On Yom Kippur morning, we will read one of my favourite parts of Torah, Exodus 33, when Moses asks to see all of God, and is pointedly refused.
Moses, the receiver of Torah, and the one in closest communication with God, is not granted the honour of seeing the fullness of the Divine – he sees only God’s back.
The Torah is couched in language and imagery specific to people, time and place. Moses, in Jewish tradition, is the greatest of all prophets, but if even he can only see where God has been and experiences revelation in language specific to him and his people, how can anyone else be expected to grasp more?
Moses was a great leader, but nonetheless human, limited by the events and surroundings forming him and experienced revelation through his remarkable, but particular lenses.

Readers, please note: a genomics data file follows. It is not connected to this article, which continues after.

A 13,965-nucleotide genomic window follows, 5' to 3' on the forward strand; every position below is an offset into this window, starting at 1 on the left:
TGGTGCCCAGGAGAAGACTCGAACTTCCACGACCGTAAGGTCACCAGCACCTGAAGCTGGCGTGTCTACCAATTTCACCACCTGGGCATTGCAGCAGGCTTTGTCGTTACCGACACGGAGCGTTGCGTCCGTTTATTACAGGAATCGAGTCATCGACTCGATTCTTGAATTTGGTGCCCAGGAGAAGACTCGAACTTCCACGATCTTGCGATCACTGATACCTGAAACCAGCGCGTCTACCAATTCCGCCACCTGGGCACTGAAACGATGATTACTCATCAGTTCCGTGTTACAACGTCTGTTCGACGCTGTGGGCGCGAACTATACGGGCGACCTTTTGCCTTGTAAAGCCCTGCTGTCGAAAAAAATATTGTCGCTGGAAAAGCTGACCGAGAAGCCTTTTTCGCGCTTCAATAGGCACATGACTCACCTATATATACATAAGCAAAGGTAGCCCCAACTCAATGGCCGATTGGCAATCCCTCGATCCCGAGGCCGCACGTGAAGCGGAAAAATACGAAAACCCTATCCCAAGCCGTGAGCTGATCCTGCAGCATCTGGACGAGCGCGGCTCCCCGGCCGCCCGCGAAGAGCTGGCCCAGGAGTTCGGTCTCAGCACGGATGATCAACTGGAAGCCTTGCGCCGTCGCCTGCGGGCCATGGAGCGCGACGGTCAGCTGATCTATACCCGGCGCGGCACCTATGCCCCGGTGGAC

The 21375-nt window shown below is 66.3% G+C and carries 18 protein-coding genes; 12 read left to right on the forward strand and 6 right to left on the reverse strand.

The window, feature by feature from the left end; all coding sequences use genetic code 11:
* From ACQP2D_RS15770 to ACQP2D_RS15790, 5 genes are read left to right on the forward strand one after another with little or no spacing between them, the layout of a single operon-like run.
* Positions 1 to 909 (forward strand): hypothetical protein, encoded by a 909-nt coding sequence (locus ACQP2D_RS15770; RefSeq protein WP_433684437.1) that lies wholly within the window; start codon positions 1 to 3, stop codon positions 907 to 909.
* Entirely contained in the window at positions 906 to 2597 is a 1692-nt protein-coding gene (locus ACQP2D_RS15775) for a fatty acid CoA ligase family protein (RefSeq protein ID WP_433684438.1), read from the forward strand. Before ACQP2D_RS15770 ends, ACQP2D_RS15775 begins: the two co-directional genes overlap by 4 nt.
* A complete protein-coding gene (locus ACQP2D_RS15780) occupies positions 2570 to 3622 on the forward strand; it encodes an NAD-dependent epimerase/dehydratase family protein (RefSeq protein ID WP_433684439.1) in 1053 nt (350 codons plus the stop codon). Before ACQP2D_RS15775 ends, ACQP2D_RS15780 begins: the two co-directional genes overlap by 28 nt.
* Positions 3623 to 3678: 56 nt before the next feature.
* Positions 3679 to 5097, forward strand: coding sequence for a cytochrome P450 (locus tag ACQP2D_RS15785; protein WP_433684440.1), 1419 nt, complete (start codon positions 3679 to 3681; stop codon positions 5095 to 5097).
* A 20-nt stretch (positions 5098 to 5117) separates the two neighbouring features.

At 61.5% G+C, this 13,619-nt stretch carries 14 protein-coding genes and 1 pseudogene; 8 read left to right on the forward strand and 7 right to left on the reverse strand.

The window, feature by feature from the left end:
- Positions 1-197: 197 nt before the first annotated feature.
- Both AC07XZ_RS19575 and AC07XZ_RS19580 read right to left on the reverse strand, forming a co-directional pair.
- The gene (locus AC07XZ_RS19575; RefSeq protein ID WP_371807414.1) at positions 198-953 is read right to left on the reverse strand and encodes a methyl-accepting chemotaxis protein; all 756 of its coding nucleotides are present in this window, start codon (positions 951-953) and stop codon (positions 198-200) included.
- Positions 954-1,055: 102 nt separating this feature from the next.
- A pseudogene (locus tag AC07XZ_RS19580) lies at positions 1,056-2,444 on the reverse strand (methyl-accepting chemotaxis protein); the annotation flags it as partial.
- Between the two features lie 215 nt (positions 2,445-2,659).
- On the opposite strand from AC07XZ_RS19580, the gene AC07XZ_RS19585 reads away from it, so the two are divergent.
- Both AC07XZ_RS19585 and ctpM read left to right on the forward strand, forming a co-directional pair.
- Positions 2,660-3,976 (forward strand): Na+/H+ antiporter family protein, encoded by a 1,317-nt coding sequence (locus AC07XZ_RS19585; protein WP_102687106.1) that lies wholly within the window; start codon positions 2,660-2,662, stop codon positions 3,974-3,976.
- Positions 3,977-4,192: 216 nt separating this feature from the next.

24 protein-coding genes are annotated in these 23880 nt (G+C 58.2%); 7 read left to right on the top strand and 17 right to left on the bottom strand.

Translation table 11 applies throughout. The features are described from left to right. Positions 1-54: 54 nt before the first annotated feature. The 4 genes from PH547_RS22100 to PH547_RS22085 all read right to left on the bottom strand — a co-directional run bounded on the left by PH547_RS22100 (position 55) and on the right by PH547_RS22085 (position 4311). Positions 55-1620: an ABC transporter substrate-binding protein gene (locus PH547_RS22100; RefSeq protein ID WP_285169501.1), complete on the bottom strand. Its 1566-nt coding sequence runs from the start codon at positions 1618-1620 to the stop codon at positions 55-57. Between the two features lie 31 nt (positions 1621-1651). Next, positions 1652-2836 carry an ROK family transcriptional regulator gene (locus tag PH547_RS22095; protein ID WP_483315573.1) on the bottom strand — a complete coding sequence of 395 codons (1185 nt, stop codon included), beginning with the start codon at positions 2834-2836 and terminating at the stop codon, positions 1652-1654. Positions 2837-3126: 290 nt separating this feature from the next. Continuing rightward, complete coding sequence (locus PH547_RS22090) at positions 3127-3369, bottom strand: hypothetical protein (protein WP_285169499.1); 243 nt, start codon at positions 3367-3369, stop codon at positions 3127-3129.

So even within the telling of the revelation at Sinai, the giving of Torah to the Jewish people, the Truth that humans can conceive of is limited.
No one person – or group – can grasp the fullness of the Divine, or
lay claim to a monopoly on the Truth of God. There is infinite room
for the other. The more we hear one another’s glimpses of Truth (and truth), the more we can expand our own understanding.
Knowing no one can know the whole truth is comforting. It also means I worry when people tell me they know exactly what God wants or is. The Torah itself reminds us we can’t know – and perhaps here begins the millennia of Jewish debate and disagreement about what every phrase, word and letter might tell us.
On Yom Kippur, when we consider our relationship with God, we are asked to embrace theological humility – we might not know it all. In doing so, we can learn more and perhaps even see a little bit more of the unknowable and of ourselves.